As deputy director, I am involved in operational responsibilities: to inspire the strategic planning and follow it up, to follow up on our main activities and programs, to address human resources questions, and to work with fundraising. I spend quite a lot of time in establishing and helping relations with other institutions—networking—especially in relation with Jesuits in Spain and with Fe y Alegria in Latin America. We are members of the Fe y Alegria coalition, and have responsibilities as such. For instance, the network is organized around a specific plan with eight international programs: eight fields in which we think it's better to work closely together. We are responsible for one of those programs, "Accion Publica," which has to to do with advocacy. There are 19 members of this coalition, and though each of us takes one of these eight programs to focus upon, coalition countries with larger capacities (such as Bolivia and Venezuela) represent more than one focus.

Decentralization is a major idea in Fe y Alegria. We have a small central office (which is moving from the Dominican Republic to Bogota, Colombia), but our main responsibilities are carried our in the national offices. Fe y Alegria has about about one and a half million people studying in over 2,000 educational centers, but the Federation is run by a central office of just five people!

We have just elected a new international coordinator for Fe y Alegria, Ignacio Sunol, who was the former director of Fe y Alegria in Bolivia.

How are Entreculturas and Fe y Alegria seen in Spain?

In general, Spanish society doesn't know what Entreculturas is and hasn't heard of it yet! We are still not a very well-known NGO, mostly because we are young—just 10 years old—and most well-known NGOs in Spain are much older. While likely around 90 percent of the Spanish population hasn't heard of us, about 5 percent has heard of us but knows little about us. The other 5 percent know something about us, and I believe has generally good impressions.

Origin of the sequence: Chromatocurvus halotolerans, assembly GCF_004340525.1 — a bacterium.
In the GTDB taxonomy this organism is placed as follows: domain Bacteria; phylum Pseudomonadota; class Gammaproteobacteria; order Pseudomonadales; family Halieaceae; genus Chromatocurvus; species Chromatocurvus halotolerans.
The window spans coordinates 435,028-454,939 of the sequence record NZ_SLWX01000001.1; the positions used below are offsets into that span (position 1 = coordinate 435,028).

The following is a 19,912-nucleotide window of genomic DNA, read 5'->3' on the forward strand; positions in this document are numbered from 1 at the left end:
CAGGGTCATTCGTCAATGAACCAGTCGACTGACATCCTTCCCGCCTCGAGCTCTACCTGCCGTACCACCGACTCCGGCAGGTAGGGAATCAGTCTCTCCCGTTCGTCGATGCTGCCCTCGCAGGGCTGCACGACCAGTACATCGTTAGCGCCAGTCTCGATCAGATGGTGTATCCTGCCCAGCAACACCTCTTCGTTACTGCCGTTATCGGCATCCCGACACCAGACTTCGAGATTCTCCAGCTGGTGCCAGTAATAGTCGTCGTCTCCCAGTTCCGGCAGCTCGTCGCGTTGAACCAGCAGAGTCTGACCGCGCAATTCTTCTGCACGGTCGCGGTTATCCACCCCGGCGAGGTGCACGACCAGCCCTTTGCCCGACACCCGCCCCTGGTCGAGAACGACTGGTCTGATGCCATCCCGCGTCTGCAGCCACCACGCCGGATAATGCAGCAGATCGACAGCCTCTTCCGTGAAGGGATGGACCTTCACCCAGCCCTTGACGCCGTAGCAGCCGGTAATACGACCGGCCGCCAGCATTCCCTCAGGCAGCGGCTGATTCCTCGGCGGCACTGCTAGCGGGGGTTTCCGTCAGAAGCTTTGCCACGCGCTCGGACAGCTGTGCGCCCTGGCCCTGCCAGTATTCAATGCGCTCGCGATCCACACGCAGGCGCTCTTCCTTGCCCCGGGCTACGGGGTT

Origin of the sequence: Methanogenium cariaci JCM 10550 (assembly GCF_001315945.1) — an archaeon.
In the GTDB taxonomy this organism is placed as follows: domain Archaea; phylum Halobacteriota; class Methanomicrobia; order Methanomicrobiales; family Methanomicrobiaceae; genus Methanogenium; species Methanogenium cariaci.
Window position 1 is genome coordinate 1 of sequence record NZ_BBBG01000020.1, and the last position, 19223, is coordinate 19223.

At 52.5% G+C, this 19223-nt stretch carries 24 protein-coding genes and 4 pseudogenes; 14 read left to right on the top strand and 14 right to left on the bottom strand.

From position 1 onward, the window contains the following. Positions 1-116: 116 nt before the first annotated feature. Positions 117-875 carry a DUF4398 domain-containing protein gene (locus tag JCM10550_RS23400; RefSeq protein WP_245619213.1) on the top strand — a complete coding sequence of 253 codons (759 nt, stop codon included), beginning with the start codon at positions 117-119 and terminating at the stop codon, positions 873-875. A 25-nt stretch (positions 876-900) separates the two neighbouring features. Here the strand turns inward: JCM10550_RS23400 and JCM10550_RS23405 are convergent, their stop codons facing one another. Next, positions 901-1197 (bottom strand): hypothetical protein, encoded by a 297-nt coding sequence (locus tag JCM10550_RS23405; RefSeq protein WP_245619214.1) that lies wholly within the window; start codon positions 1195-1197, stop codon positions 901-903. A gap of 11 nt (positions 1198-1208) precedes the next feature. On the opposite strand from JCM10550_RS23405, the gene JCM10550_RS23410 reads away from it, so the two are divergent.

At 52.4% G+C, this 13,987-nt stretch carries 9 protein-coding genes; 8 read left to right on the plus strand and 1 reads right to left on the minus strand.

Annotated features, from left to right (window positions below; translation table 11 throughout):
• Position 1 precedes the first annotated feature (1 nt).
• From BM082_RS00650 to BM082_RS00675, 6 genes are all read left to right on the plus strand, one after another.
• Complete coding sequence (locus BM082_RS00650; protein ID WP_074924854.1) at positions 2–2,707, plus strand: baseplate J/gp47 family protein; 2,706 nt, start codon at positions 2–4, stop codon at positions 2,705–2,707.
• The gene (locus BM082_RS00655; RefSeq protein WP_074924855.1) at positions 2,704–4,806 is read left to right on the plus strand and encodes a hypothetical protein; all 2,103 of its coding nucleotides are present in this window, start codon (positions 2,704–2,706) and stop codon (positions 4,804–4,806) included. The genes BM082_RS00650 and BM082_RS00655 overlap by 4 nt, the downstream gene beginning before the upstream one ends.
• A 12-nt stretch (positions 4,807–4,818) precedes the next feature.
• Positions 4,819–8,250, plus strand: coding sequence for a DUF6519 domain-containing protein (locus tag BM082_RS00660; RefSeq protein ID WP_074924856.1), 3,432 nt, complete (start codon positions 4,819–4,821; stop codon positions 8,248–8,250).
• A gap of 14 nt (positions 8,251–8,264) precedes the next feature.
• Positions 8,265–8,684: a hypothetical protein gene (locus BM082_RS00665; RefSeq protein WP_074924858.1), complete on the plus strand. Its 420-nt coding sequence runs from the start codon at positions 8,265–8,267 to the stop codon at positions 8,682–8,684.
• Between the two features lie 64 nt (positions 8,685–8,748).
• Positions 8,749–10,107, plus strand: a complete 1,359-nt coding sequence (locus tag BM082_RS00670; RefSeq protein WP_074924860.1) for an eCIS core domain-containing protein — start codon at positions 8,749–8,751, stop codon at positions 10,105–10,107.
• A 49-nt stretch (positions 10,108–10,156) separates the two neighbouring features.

Now, we are much better known among people or institutions with some involvement in social issues: not just in international aid but in such circles as the government, trade unions, other NGOs, universities, and so on. In this smaller group, Entreculturas is well-known and appreciated. They especially think we are doing a good technical job, and say we have a good focus: a clear focus on education. We are known as an educational institution. We have also heard that people are happy that we express and communicate our identity quite openly. We clearly say: "We are a Jesuit organization for education," and people here say: "We are happy that you expressed what you are openly!" because in Spain, Catholic institutions don't have the tradition of speaking openly about identity.

Fe y Alegria in Spain is known predominantly through Entreculturas, so the number of people who know Fe y Alegria in Spain is less than the number who know Entreculturas. People who have some link with Fe y Alegria say they have very, good feelings and impressions. For example, the Spanish government is very supportive of Fe y Alegria.

In general terms, the Jesuits in Spain have a very good image. Of course inside the Catholic Church, but also for people outside of the Church, Jesuits are seen as the most open side of the Church, the ones that best prepare people. Some Spanish people may say, "I don't like the Church but the Jesuits are something different." But sometimes people within the Church do not much appreciate that kind of comment.

Focusing on the government of Spain, we feel quite supported by our government. Thankfully, we have received the same support from the previous, Conservative government as from the current Socialist one.

Where does Jesuit education fit into Spanish society?